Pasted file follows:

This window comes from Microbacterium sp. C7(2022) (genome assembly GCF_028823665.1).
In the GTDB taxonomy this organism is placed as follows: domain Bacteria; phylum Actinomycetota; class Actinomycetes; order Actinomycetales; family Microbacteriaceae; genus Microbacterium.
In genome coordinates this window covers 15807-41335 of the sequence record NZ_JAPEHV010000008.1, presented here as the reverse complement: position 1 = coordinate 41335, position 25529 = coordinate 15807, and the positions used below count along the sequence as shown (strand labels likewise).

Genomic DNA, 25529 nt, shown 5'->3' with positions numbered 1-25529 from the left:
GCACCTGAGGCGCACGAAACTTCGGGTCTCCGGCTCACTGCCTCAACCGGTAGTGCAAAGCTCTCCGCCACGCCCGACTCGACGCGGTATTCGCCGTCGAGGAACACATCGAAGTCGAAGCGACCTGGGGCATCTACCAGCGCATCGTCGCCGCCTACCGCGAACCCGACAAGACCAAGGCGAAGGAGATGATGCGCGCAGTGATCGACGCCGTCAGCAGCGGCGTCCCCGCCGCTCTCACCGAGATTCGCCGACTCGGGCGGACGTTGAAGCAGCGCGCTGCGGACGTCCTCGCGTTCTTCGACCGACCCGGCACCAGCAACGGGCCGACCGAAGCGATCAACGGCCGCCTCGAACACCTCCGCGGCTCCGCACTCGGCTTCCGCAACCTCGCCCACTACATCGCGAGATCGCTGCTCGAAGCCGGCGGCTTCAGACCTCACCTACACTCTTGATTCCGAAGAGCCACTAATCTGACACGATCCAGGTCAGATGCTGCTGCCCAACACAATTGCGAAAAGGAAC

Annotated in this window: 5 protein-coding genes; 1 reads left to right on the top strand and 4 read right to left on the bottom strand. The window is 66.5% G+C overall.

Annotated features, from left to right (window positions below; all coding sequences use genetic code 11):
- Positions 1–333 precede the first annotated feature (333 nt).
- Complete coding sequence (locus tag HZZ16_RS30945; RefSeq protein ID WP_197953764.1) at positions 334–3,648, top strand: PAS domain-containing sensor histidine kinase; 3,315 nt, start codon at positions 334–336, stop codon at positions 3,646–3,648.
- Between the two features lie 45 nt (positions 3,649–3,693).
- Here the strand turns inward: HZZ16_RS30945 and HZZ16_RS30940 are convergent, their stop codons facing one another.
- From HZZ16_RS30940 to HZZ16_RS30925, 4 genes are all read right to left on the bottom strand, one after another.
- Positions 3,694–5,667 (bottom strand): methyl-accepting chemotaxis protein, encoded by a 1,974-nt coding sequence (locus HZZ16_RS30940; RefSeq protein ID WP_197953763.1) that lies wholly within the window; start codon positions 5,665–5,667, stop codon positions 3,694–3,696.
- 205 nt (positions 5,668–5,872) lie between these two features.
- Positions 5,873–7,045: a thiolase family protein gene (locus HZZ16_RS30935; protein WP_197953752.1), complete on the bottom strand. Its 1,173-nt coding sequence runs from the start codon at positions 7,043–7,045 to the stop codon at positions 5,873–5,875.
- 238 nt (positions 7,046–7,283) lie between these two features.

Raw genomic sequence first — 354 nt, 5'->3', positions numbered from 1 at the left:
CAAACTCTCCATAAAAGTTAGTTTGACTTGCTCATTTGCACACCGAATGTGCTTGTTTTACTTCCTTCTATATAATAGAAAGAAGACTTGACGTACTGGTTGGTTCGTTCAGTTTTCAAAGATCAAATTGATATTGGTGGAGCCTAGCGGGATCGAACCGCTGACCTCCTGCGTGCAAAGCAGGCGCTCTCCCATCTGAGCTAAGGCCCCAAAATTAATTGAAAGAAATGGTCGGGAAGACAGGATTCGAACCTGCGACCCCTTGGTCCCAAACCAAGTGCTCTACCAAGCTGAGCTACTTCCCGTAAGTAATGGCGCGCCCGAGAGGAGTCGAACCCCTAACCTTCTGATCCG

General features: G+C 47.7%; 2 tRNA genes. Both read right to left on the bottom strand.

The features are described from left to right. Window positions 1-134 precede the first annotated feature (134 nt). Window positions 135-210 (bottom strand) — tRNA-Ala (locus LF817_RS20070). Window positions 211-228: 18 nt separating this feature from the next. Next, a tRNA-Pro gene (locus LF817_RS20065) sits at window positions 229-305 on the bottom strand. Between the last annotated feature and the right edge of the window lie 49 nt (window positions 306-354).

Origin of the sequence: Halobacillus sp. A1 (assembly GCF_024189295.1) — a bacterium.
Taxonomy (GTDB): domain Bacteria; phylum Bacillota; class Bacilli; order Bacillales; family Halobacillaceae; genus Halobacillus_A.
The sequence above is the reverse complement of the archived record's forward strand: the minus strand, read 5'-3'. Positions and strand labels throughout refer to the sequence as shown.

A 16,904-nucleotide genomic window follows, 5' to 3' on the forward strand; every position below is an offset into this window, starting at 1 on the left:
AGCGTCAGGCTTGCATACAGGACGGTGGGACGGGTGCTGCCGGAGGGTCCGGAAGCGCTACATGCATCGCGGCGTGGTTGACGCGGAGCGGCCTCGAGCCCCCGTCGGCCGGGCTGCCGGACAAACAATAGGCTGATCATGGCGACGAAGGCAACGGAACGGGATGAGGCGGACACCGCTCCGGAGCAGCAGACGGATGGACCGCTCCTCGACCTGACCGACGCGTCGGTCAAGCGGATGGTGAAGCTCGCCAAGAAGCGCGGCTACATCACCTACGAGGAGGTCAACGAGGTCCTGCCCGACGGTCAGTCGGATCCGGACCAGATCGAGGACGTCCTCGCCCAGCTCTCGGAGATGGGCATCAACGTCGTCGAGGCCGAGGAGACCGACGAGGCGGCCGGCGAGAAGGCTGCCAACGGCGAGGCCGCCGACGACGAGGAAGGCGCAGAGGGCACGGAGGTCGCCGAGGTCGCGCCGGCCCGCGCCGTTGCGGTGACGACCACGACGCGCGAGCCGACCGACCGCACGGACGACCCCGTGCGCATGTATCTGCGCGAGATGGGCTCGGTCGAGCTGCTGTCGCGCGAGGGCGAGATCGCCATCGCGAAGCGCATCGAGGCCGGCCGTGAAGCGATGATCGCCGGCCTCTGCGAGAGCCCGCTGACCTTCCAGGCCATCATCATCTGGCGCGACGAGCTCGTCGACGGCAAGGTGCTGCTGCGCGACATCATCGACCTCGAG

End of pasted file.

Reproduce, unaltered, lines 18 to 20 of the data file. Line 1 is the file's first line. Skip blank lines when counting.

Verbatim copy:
CAAACTCTCCATAAAAGTTAGTTTGACTTGCTCATTTGCACACCGAATGTGCTTGTTTTACTTCCTTCTATATAATAGAAAGAAGACTTGACGTACTGGTTGGTTCGTTCAGTTTTCAAAGATCAAATTGATATTGGTGGAGCCTAGCGGGATCGAACCGCTGACCTCCTGCGTGCAAAGCAGGCGCTCTCCCATCTGAGCTAAGGCCCCAAAATTAATTGAAAGAAATGGTCGGGAAGACAGGATTCGAACCTGCGACCCCTTGGTCCCAAACCAAGTGCTCTACCAAGCTGAGCTACTTCCCGTAAGTAATGGCGCGCCCGAGAGGAGTCGAACCCCTAACCTTCTGATCCG

General features: G+C 47.7%; 2 tRNA genes. Both read right to left on the bottom strand.

The features are described from left to right. Window positions 1-134 precede the first annotated feature (134 nt). Window positions 135-210 (bottom strand) — tRNA-Ala (locus LF817_RS20070). Window positions 211-228: 18 nt separating this feature from the next. Next, a tRNA-Pro gene (locus LF817_RS20065) sits at window positions 229-305 on the bottom strand. Between the last annotated feature and the right edge of the window lie 49 nt (window positions 306-354).